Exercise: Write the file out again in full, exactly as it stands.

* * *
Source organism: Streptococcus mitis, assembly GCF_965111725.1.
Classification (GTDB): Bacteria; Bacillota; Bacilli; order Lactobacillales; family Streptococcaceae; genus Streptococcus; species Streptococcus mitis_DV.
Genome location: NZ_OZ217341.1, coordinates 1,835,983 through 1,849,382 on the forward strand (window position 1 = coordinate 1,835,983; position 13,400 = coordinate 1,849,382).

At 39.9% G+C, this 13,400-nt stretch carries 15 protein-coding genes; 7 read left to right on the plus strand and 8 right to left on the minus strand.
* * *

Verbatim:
Source organism: Streptococcus mitis, assembly GCF_965111725.1.
Classification (GTDB): Bacteria; Bacillota; Bacilli; order Lactobacillales; family Streptococcaceae; genus Streptococcus; species Streptococcus mitis_DV.
Genome location: NZ_OZ217341.1, coordinates 1,835,983 through 1,849,382 on the forward strand (window position 1 = coordinate 1,835,983; position 13,400 = coordinate 1,849,382).

At 39.9% G+C, this 13,400-nt stretch carries 15 protein-coding genes; 7 read left to right on the plus strand and 8 right to left on the minus strand.